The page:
In unusually blunt language, Supreme Court Justice Anthony Kennedy told a Senate committee today that salaries for federal judges are too low, that Congress should not cut the budget of the U.S. Marshal's service, and that the Supreme Court should not be required to allow in TV cameras.
Kennedy's appearance was unusual in several respects. First, justices normally appear only to testify about the budget for the judicial branch, not to comment on other issues. His appearance followed an invitation to the court, sent to the chief justice. Kennedy was the designated testifier.
Second, he gave what is apparently the first public expression about how the court, as a body, views the TV issue. A bill to allow cameras in the Supreme Court has the backing of Sen. Arlen Specter, R-Pa., of the Judiciary Committee. But in appearing before the committee today, Kennedy said the justices often use oral argument to converse with each other, through the arguing lawyers. "Please don't introduce into the dynamics of our court the insidious temptation of trying to get a sound bite on TV. Please don't introduce that into our inter-collegial dynamics. We don't want that," Kennedy told the committee.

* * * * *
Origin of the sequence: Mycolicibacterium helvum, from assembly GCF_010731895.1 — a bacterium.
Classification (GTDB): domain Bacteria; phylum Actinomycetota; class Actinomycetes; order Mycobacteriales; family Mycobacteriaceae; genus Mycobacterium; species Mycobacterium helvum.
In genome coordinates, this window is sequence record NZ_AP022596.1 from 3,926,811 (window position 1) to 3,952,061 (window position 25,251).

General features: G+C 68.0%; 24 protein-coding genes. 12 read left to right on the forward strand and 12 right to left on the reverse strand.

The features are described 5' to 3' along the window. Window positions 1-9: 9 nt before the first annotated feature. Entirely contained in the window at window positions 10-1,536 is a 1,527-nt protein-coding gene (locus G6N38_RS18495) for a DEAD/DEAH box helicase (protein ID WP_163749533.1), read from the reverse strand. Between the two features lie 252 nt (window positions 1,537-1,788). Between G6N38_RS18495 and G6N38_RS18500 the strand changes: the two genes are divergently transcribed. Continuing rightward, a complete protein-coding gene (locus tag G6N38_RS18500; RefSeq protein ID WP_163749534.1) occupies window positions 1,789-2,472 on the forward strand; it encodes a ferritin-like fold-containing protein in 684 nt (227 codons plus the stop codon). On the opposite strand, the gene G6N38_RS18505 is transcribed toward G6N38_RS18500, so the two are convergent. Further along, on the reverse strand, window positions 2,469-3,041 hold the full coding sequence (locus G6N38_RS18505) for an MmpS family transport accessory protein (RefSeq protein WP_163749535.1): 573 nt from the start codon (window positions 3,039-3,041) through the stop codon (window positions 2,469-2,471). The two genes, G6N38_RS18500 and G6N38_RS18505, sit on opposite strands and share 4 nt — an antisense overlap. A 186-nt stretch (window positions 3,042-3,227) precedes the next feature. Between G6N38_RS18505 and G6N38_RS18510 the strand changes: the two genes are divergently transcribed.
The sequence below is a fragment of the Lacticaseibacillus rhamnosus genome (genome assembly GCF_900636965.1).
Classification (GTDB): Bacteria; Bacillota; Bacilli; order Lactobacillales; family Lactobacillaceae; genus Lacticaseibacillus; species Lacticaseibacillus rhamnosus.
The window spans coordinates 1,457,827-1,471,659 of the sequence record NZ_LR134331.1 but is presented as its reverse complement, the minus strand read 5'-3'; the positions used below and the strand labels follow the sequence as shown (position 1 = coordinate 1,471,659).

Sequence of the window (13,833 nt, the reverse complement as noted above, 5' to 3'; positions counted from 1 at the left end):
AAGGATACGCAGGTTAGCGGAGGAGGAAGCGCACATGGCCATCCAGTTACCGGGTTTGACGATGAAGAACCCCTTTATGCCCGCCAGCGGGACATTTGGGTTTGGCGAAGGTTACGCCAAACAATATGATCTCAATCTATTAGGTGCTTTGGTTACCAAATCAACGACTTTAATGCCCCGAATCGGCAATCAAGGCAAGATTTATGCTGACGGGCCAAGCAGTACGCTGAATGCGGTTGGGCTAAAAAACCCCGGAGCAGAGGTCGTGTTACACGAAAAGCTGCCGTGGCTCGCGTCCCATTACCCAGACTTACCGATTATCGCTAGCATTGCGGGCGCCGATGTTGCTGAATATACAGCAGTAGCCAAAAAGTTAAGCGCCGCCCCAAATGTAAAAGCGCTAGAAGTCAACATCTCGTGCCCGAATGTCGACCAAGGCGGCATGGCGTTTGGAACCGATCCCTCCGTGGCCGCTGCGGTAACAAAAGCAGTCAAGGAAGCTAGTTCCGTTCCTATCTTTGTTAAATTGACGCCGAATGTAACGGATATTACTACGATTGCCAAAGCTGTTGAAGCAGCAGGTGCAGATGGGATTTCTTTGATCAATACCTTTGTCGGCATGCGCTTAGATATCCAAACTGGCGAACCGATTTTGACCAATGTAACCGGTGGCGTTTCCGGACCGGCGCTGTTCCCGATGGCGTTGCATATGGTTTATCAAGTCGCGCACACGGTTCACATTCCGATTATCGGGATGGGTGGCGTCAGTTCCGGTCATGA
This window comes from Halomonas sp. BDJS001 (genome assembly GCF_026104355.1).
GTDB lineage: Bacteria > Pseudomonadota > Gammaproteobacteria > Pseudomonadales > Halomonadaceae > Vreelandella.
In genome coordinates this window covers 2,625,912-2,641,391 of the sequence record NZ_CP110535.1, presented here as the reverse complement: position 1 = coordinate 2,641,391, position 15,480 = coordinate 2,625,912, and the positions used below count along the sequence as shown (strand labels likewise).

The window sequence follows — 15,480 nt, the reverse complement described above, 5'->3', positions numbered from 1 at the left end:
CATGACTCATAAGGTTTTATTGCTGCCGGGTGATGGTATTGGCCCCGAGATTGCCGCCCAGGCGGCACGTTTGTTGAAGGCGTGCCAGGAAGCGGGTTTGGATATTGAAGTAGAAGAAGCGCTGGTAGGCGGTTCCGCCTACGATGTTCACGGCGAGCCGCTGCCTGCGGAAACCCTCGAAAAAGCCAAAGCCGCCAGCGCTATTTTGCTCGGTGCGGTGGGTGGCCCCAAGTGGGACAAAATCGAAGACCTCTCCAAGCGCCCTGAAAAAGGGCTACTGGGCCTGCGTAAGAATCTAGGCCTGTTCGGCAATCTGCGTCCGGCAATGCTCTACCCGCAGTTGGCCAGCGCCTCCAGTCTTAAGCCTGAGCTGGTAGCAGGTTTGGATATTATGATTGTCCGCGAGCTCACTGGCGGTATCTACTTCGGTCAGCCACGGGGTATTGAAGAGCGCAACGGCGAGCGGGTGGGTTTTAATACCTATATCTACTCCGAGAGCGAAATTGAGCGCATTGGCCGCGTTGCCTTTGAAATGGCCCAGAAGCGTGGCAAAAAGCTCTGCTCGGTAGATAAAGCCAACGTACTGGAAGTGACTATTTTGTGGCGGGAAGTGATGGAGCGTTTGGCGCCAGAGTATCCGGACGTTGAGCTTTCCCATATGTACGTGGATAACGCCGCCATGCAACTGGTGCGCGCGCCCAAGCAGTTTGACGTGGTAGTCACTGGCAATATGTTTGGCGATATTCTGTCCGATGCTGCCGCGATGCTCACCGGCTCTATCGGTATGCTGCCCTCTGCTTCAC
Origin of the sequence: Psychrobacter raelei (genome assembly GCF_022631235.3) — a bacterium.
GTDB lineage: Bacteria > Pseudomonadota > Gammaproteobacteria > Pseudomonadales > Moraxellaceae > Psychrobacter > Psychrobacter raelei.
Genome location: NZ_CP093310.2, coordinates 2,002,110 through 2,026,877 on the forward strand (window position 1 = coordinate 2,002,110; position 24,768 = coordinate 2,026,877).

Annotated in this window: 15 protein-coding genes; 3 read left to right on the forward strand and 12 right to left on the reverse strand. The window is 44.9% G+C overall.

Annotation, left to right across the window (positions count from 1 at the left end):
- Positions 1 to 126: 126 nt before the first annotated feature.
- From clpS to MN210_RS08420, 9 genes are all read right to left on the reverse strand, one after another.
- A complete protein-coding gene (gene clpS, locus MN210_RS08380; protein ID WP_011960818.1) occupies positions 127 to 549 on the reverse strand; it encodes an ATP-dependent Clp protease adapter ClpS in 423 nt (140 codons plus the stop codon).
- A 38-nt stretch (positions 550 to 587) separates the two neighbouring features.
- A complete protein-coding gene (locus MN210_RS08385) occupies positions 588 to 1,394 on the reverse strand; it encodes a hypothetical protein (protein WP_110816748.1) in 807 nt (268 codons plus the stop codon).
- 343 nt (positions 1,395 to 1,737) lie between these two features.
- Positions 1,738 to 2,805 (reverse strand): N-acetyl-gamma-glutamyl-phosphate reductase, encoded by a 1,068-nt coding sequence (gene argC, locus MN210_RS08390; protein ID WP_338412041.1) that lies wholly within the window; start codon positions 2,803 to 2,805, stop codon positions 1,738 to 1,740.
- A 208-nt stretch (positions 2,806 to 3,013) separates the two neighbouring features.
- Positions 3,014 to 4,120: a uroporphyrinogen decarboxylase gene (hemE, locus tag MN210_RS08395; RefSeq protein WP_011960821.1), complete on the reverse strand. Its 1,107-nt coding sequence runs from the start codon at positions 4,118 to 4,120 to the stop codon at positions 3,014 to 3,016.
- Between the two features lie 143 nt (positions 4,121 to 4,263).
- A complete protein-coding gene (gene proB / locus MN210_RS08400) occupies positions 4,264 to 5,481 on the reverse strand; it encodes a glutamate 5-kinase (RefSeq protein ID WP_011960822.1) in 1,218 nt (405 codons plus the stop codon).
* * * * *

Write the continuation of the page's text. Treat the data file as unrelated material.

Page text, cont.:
esSome members of the court have indicated in the past that they would favor TV coverage. Others (notably, Justice Souter, who said it would happen, "over my dead body") have been opposed. Today's statement by Kennedy is the first suggesting that the justices have discussed TV coverage among themselves and come to some sort of conclusion.
On salaries, he said that while federal judges certainly earn decent pay, averaging $160,000 a year, that's far lower than what good lawyers can make in private practice. "We simply must face the statistics. I'm losing my best judges, and not getting the highly qualified one at the other end," as young lawyers consider whether to accept judicial appointments.
"My Supreme Court clerks earn more a year after they leave here than I do," he said.
As for the administration's budget plan to cut spending for the U.S. Marshal's service, Kennedy said that's a bad idea, especially given recent attacks on judges. "I'm surprised that in this day and age a cut in Marshall's service would be proposed," he said.